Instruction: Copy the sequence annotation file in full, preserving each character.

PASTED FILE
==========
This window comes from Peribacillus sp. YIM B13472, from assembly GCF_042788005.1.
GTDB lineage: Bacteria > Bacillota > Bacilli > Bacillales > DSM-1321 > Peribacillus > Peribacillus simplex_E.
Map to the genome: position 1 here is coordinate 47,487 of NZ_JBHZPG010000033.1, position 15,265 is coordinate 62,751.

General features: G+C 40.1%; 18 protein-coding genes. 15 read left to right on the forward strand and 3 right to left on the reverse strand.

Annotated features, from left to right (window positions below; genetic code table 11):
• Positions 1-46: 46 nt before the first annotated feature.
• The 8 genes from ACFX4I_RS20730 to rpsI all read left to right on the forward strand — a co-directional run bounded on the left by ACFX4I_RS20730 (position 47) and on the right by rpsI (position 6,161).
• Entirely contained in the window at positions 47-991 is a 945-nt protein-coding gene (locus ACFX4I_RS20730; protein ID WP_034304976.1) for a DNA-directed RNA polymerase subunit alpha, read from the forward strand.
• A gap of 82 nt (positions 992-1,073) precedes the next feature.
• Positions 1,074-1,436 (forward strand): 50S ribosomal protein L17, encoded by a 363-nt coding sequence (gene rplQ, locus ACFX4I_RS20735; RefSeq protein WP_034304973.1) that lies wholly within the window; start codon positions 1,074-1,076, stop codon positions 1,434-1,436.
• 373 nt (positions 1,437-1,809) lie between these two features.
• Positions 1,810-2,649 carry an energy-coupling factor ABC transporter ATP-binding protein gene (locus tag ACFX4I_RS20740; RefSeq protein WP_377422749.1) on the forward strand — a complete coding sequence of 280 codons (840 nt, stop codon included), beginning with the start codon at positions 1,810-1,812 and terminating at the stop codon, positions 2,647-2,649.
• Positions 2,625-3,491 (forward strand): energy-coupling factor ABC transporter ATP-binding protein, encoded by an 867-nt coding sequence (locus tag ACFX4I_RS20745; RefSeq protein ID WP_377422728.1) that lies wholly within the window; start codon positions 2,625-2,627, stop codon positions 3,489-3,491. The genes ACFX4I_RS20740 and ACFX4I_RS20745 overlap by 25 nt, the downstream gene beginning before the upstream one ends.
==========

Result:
This window comes from Peribacillus sp. YIM B13472, from assembly GCF_042788005.1.
GTDB lineage: Bacteria > Bacillota > Bacilli > Bacillales > DSM-1321 > Peribacillus > Peribacillus simplex_E.
Map to the genome: position 1 here is coordinate 47,487 of NZ_JBHZPG010000033.1, position 15,265 is coordinate 62,751.

General features: G+C 40.1%; 18 protein-coding genes. 15 read left to right on the forward strand and 3 right to left on the reverse strand.

Annotated features, from left to right (window positions below; genetic code table 11):
• Positions 1-46: 46 nt before the first annotated feature.
• The 8 genes from ACFX4I_RS20730 to rpsI all read left to right on the forward strand — a co-directional run bounded on the left by ACFX4I_RS20730 (position 47) and on the right by rpsI (position 6,161).
• Entirely contained in the window at positions 47-991 is a 945-nt protein-coding gene (locus ACFX4I_RS20730; protein ID WP_034304976.1) for a DNA-directed RNA polymerase subunit alpha, read from the forward strand.
• A gap of 82 nt (positions 992-1,073) precedes the next feature.
• Positions 1,074-1,436 (forward strand): 50S ribosomal protein L17, encoded by a 363-nt coding sequence (gene rplQ, locus ACFX4I_RS20735; RefSeq protein WP_034304973.1) that lies wholly within the window; start codon positions 1,074-1,076, stop codon positions 1,434-1,436.
• 373 nt (positions 1,437-1,809) lie between these two features.
• Positions 1,810-2,649 carry an energy-coupling factor ABC transporter ATP-binding protein gene (locus tag ACFX4I_RS20740; RefSeq protein WP_377422749.1) on the forward strand — a complete coding sequence of 280 codons (840 nt, stop codon included), beginning with the start codon at positions 1,810-1,812 and terminating at the stop codon, positions 2,647-2,649.
• Positions 2,625-3,491 (forward strand): energy-coupling factor ABC transporter ATP-binding protein, encoded by an 867-nt coding sequence (locus tag ACFX4I_RS20745; RefSeq protein ID WP_377422728.1) that lies wholly within the window; start codon positions 2,625-2,627, stop codon positions 3,489-3,491. The genes ACFX4I_RS20740 and ACFX4I_RS20745 overlap by 25 nt, the downstream gene beginning before the upstream one ends.